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JoyThis is the end of my semester studying the second half of the New Testament. My understanding of the principles I studied these past few months has boiled down to one word: joy. As I applied each of the principles, I found greater joy in living them. Here are some examples:

If I practice faith as a principle of action, I will have joy. (week 9)

Through faith…the worlds were framed. (Hebrews 11:3)

The Apostle Paul’s letter to the Hebrew Saints clarified faith as more than mere belief, but as a principle of action. The power of faith as a tool, like a hammer, is inspiring. It asks to be used to build something wonderful.

I worked this semester at using my faith to build a new life for my family. Not an entirely new life, but one that transitions from life as a family of young children that necessarily has an inward focus and a stay-at-home lifestyle, to one with older youths that desires to be out sharing the light of the gospel with the world (or at least with our small community). I used faith to support my daughter in volunteering 40+ hours per week at a local horse stables, knowing that even outside my care the Lord is watching over her. I used it to support my son in taking on a missionary responsibility as president of his Deacon’s Quorum in reaching out to the many names on his roles. I used it to help my younger son join a learning program where he’ll be able to widen his social circle and thereby have more opportunities to share gospel truths with new friends.

And, most significantly, I used it to unify my husband and me on an issue we have struggled to be united on for a long time. It took faith to let go of the issue and trust that the best outcome will happen, with the Lord’s help. Interestingly, the moment I let go of what I wanted to see happen, the more opportunities presented themselves and things started to move instead of being stuck.

Faith is the foundation upon which all our spiritual lives rest. It should be the most important resource of our lives. (Elder Joseph B. Wirthlin)

The other day, I took a bike ride with my family. The trail was set along a gorgeous lake but was narrow, rocky, and root-strewn. The faster I went to keep up with my energetic boys, the more important it became for me to ride loosely and not try to control the bike’s every movement. If I gripped the handlebars too tightly and leaned forward, every bump hurt, and I nearly flew over the front when there was a big dip in the track. The same is true in life. You just have to ride through the bumps by keeping a light touch. As life gets more swift and complicated, if I keep trying to control everything, run it all myself, I am just going to biff it. Faith helps me let go a bit and float through the frantic bumps of life. God will keep me right as I ride along.

If I walk in truth, I will have joy. (week 11)

My favorite scripture of the semester came from John:

I have no greater joy than to hear that my children walk in truth. (3 John 1:4)

At first, this principle rang true for me as a mother. When I see my children be kind to one another, when I see their compassion for a friend or grandparent, when I see them studying and memorizing scripture verses, I feel great joy. How much greater, though, is my Father in Heaven’s joy when I also walk in truth daily? My commitment to truth pleases God, and that in turn gives me great joy. Relationships are like that — the best kind, the considerate kind — where one gives joy to the other and it is returned. This semester I increased my commitment to live true, and I have felt an increase of joy as I have clarified and simplified my focus in this area.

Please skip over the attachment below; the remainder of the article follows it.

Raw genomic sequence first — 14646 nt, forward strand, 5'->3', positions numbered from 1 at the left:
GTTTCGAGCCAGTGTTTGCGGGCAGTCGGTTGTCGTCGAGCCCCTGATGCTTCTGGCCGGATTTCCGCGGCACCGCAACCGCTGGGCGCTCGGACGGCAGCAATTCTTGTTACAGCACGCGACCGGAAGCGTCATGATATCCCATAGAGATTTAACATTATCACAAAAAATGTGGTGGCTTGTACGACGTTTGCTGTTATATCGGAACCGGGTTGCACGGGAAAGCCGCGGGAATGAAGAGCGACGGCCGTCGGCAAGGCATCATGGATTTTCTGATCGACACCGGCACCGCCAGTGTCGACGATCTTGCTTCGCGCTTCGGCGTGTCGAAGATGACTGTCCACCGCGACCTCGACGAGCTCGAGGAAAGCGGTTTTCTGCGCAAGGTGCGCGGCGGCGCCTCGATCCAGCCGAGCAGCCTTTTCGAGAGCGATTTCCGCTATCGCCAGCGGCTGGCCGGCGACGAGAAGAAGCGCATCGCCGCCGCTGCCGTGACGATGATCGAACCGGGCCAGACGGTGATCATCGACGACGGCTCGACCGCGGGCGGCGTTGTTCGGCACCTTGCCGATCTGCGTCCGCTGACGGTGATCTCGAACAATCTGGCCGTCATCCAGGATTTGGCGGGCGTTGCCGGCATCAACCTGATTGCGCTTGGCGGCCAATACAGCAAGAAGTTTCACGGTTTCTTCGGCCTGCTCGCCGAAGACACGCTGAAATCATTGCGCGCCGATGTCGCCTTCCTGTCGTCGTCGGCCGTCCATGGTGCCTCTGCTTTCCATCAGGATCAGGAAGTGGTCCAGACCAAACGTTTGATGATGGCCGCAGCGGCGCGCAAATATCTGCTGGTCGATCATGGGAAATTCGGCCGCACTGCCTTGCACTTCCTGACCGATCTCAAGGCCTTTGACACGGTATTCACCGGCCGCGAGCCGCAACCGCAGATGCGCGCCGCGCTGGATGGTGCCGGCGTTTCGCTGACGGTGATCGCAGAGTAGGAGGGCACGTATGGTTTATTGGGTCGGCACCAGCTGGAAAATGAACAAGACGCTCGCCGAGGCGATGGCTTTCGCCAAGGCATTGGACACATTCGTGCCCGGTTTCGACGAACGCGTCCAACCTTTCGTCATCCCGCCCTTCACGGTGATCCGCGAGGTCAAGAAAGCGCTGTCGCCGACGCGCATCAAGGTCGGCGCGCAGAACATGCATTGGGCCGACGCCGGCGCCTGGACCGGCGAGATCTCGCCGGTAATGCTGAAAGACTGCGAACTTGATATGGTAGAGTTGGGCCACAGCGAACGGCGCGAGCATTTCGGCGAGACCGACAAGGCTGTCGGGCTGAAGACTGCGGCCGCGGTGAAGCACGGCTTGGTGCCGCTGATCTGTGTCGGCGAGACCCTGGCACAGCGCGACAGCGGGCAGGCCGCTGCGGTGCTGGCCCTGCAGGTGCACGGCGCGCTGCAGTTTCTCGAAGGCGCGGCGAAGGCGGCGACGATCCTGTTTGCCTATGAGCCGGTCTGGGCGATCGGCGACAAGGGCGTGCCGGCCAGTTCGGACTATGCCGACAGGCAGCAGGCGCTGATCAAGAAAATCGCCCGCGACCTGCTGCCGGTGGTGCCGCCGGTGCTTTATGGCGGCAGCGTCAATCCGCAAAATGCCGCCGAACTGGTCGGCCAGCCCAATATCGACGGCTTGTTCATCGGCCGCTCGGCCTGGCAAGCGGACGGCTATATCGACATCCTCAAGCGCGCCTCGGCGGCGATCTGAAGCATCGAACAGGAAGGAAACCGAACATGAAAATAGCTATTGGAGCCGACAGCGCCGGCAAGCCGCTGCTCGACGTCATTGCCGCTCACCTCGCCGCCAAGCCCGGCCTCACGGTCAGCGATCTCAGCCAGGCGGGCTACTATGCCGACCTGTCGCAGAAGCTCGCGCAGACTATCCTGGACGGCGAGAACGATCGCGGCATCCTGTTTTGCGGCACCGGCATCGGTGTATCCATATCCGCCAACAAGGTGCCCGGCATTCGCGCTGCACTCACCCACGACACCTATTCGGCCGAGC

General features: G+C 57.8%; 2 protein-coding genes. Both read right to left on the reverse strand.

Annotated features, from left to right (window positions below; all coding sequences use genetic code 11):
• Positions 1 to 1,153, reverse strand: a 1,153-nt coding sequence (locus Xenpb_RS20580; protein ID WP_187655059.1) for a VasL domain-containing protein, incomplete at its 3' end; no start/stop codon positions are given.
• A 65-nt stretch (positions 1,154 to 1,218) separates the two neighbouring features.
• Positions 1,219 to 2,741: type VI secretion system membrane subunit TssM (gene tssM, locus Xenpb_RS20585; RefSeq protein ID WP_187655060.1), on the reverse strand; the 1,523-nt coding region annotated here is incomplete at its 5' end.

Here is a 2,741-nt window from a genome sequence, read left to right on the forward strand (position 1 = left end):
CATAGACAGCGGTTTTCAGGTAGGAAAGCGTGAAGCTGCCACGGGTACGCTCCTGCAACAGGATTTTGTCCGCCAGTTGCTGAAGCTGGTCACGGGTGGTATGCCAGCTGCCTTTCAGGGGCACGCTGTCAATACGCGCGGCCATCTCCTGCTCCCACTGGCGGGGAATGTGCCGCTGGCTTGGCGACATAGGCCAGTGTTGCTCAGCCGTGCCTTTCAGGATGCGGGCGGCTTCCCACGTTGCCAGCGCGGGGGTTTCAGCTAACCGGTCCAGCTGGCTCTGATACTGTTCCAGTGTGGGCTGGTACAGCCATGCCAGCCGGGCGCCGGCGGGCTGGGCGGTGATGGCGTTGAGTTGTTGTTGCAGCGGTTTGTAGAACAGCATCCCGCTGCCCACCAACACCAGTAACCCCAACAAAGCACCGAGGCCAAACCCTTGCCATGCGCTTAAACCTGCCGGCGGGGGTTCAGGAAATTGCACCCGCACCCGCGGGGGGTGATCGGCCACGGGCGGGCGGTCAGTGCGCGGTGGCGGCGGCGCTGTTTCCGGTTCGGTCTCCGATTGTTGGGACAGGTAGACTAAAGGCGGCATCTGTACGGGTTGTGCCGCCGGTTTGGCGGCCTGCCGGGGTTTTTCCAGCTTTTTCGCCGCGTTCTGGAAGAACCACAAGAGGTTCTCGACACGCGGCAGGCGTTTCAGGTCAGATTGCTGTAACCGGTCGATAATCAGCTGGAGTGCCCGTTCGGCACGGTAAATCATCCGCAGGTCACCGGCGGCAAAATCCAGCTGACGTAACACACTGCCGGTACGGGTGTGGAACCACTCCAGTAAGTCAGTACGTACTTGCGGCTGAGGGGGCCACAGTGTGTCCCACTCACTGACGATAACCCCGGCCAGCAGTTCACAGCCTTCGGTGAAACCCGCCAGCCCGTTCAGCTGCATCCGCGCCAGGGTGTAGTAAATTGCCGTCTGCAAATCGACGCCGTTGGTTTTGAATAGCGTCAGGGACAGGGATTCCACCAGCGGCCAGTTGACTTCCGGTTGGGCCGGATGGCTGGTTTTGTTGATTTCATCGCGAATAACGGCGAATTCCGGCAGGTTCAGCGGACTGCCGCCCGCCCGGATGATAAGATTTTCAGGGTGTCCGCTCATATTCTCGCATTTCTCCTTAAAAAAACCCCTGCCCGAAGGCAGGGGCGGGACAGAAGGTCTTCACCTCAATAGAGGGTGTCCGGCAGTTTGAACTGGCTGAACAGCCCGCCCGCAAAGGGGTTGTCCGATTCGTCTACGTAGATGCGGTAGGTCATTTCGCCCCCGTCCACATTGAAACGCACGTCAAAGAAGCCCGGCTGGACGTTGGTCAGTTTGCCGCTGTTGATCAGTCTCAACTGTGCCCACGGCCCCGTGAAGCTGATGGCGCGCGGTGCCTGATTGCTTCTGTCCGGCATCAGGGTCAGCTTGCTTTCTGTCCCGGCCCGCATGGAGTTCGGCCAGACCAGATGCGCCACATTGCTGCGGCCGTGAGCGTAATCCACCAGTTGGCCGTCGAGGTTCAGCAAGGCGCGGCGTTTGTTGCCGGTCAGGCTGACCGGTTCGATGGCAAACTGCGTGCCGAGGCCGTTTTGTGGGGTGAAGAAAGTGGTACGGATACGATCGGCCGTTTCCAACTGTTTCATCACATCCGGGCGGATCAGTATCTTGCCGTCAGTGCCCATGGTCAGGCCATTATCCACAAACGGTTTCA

After all, to try to live according to both truth and lies is confusing. It saps your energy to create stories about why something is okay to think, do or say, when it really isn’t. The more I responded to the Spirit’s nudge about how I should act or think, the more I felt my choices simplify. It became clear what priorities mattered and therefore my behavior flowed from those truths. The behavior that I sought from my children – genuine, authentic kindness and goodness – I found flowing from me, effortlessly. And, by the way, this increased my children’s ability to respond in the same way and life more truthfully, too.

Therefore, I learned that our commitment to live true increases the ability of everyone around us to do the same.

If I endure trials patiently to fulfill God’s will for me, I will have joy. (wk 6)

Even following the other two principles, I found that life is not perfect. Trials still come. They are a condition of mortality. As I have studied Paul’s life and writings this semester, I am amazed at Paul’s unfailing commitment to do God’s will, especially as he marched toward the end of his life and stayed true through persecution and imprisonment. What courage. When he was called to serve the Lord, the God said:

For I will shew him how great things he must suffer for my name’s sake. (Acts 9:16)

Ouch! Paul did suffer, but he never wavered. He kept diligently, joyfully proclaiming the good news, even to mobs that sought him harm.

It makes me ask:

What am I willing to endure in order to fulfill the Lord’s will concerning me?

I will probably not be asked to die to accomplish God’s will. But I can show my commitment by my willingness to do the things that please Him.

Men changed for Christ will be captained by Christ…Their will is swallowed up in His will. They do always those things that please the Lord. Not only would they die for the Lord, but more important they want to live for Him. (President Ezra Taft Benson)

May I, like Paul, allow my will to be swallowed up by God’s will, to live for him. If I do, I believe my joy will increase no matter the circumstance, even in hard times, because I am aligning myself with the source of all joy.